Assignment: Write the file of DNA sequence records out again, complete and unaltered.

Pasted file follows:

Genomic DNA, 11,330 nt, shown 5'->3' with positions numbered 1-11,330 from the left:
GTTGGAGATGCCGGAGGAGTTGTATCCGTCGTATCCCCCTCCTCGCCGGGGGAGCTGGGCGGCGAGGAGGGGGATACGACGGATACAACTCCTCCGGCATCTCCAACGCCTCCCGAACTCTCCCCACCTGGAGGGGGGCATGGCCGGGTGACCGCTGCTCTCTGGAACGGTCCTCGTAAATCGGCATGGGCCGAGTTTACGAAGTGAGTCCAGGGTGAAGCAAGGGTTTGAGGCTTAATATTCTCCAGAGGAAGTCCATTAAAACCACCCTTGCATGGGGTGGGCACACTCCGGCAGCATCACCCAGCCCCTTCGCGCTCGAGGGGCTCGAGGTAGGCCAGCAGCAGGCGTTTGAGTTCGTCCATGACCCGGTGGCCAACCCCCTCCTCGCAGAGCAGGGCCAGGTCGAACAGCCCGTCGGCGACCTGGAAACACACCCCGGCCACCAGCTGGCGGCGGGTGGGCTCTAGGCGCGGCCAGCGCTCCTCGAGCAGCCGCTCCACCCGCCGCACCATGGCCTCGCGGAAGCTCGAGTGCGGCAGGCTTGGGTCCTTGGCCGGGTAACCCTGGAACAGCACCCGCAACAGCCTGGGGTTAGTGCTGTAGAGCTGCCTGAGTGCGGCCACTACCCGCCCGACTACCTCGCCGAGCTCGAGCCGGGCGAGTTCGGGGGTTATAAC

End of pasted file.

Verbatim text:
Genomic DNA, 11,330 nt, shown 5'->3' with positions numbered 1-11,330 from the left:
GTTGGAGATGCCGGAGGAGTTGTATCCGTCGTATCCCCCTCCTCGCCGGGGGAGCTGGGCGGCGAGGAGGGGGATACGACGGATACAACTCCTCCGGCATCTCCAACGCCTCCCGAACTCTCCCCACCTGGAGGGGGGCATGGCCGGGTGACCGCTGCTCTCTGGAACGGTCCTCGTAAATCGGCATGGGCCGAGTTTACGAAGTGAGTCCAGGGTGAAGCAAGGGTTTGAGGCTTAATATTCTCCAGAGGAAGTCCATTAAAACCACCCTTGCATGGGGTGGGCACACTCCGGCAGCATCACCCAGCCCCTTCGCGCTCGAGGGGCTCGAGGTAGGCCAGCAGCAGGCGTTTGAGTTCGTCCATGACCCGGTGGCCAACCCCCTCCTCGCAGAGCAGGGCCAGGTCGAACAGCCCGTCGGCGACCTGGAAACACACCCCGGCCACCAGCTGGCGGCGGGTGGGCTCTAGGCGCGGCCAGCGCTCCTCGAGCAGCCGCTCCACCCGCCGCACCATGGCCTCGCGGAAGCTCGAGTGCGGCAGGCTTGGGTCCTTGGCCGGGTAACCCTGGAACAGCACCCGCAACAGCCTGGGGTTAGTGCTGTAGAGCTGCCTGAGTGCGGCCACTACCCGCCCGACTACCTCGCCGAGCTCGAGCCGGGCGAGTTCGGGGGTTATAAC